Wallace Ferguson, guide and caretaker at Greyfriar’s Kirk in Edinburgh, gave publisher Steve Gierhart and his wife, Bonny, a real treat, a lively personal tour of Greyfriar’s Kirk and Cemetery on their recent cruise around the British Isles.  But the real treat was the secret of Harrry Potter that lay nearby.

I must report on a chance meeting that my wife, Bonny, and I had at Greyfriars’ Kirk (Scottish name for Church) in Edinburgh on our recent trip to the British Isles.

 Bonny and I decided to jump off the tour bus for a walk around the old cemetery and church of Greyfriars’ Kirk to see the statue of the little dog, Greyfriar’s Bobby.  For those of you who do not know, Bobby, a Skye Terrier, became known in 19th-century Edinburgh for spending 14 years guarding the grave of his owner on the church grounds, in the process winning the hearts of all Edinburgh where he became the mascot of the city.

As we walked the beautiful gardens and viewed the old tombstones of the ancient cemetery and enjoyed the interior of the Kirk, we gained the attention of an older gentleman with a walking stick, Wallace Ferguson .  He was quite the talker.  He had noticed our enjoyment of the herb garden and talked about some of the plants.  Then Wallace told us he was a volunteer from the Kirk who routinely walked the grounds because so many vandals had destroyed many of the headstones.  We were avid listeners as he gave us a free tour of the many tombstones and mausoleums, including “Bloody McKenzie”, the old prison grounds (quite blood curdling as woman and children were held and executed there along with men by ole Bloody) and one of the scholars who helped compile the King James version of the Bible. 

However, the more interesting discussion was his revelation that J.K. Rowling taught at Heriot’s School, next door to Greyfriars, and that Heriot’s was the basis for Hogwarts.  In fact, Heriot’s looks much like how Hogwarts is portrayed in the movies, though it is smaller than the large castle-like structure in the cinema.  More astonishingly, many of Rowlings’ characters from the Potter stories have names derived from the tombstones of Greyfriar’s including McGonagall, Hufflepuff and Dumbledore.  We even saw the tombstone of Thomas Riddell, the more earthly-name of evil wizard, Voldemort.  Then the icing on the cake was seeing the kids emerge from Heriot’s, ever much looking like the children in uniform coming to Hogwarts on the Hogwarts Express.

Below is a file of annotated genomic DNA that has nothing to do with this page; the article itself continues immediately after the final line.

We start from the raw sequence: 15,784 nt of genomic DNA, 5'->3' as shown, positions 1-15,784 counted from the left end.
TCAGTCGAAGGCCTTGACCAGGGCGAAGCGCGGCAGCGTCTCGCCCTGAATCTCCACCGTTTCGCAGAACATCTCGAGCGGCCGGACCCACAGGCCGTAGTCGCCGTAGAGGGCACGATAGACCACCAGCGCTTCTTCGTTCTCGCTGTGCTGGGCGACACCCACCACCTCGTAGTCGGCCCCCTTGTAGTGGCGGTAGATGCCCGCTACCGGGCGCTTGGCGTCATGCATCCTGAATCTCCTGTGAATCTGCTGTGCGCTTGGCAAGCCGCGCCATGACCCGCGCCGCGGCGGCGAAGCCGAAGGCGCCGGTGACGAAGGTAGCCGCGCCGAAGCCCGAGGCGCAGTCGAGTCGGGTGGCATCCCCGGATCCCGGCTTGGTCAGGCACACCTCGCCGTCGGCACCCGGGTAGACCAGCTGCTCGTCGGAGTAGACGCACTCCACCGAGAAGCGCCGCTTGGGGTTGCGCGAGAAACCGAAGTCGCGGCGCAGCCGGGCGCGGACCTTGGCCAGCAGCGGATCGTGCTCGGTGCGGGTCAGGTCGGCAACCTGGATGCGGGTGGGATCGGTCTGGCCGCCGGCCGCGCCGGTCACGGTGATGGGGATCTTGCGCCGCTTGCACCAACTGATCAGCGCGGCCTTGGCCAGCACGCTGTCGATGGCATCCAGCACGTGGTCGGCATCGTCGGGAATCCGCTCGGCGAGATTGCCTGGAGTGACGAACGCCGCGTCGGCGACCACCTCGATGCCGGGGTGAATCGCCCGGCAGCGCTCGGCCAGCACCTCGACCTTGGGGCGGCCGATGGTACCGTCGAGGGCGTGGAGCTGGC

So thank you, Gentleman Wallace, for a most entertaining day.  Our donation to the Kirk does not come close to the happy afternoon you gave us.  If you ever come to Alabama, look us up so we can return the favor!  (Might even happen as Wallace has been to the States more than once)

Photos on the next page so continue on.

Wallace Ferguson and Bonny Gierhart at Greyfriars Kirk and Cemetery.  Bonny is the wife of publisher Steve Gierhart.

Wallace Ferguson and Bonny Gierhart at Greyfriars Kirk and Cemetery. Bonny is the wife of publisher Steve Gierhart.
The statue of the little dog that won the hearts and souls of Edinburgh, Scotland.

The statue of the little dog that won the hearts and souls of Edinburgh, Scotland.

 

Heriot's School of Edinburgh, established in 1628, the basis for Hogwarts of Harry Potter fame.

Heriot’s School of Edinburgh, established in 1628, the basis for Hogwarts of Harry Potter fame.

 

Students at Heriort's School in Edinburgh depart for the day.  Heriot's is the real school that was the basis for Hogwarts of Harry Potter fame.  J.K. Rowling taught there for a year.

Students at Heriort’s School in Edinburgh depart for the day. Heriot’s is the real school that was the basis for Hogwarts of Harry Potter fame. J.K. Rowling taught there for a year.

 

 

 

Steve Gierhart
Dale “Steve” Gierhart is a retired business manager for the United States Army. Based in Huntsville, Alabama on Redstone Arsenal, his career lasted from 1975 to 2010 in which he managed contracts, finances/accounting, and cost estimating for several missile defense systems, among which were Stinger, Avenger, Chaparral, Sentinel, JLENS, SLAMRAAM, and Non-Line of Sight.  The author wishes to thank the many co-workers, peers, and contractors who made these programs successful.  It is their tireless work that brought these systems to the soldier that needed them.  While budget constraints made it difficult for some of their work to see its full potential, they never blinked, they adjusted.  They persevered. Steve hails from Shawnee, Oklahoma; but most of his adult life has been spent in the beautiful hills of North Alabama where he lives with his wife, Bonny, who raises Tennessee Walking Horses. Between them, Steve and Bonny have 5 children and 9 grandchildren. Steve enjoys writing now that he is retired and plans more excursions of the imagination. He and Bonny, a retired engineer who worked as a contractor on several NASA and Army programs, will travel in their retirement though 15 horses, 4 dogs and 3 cats can crimp the best of plans.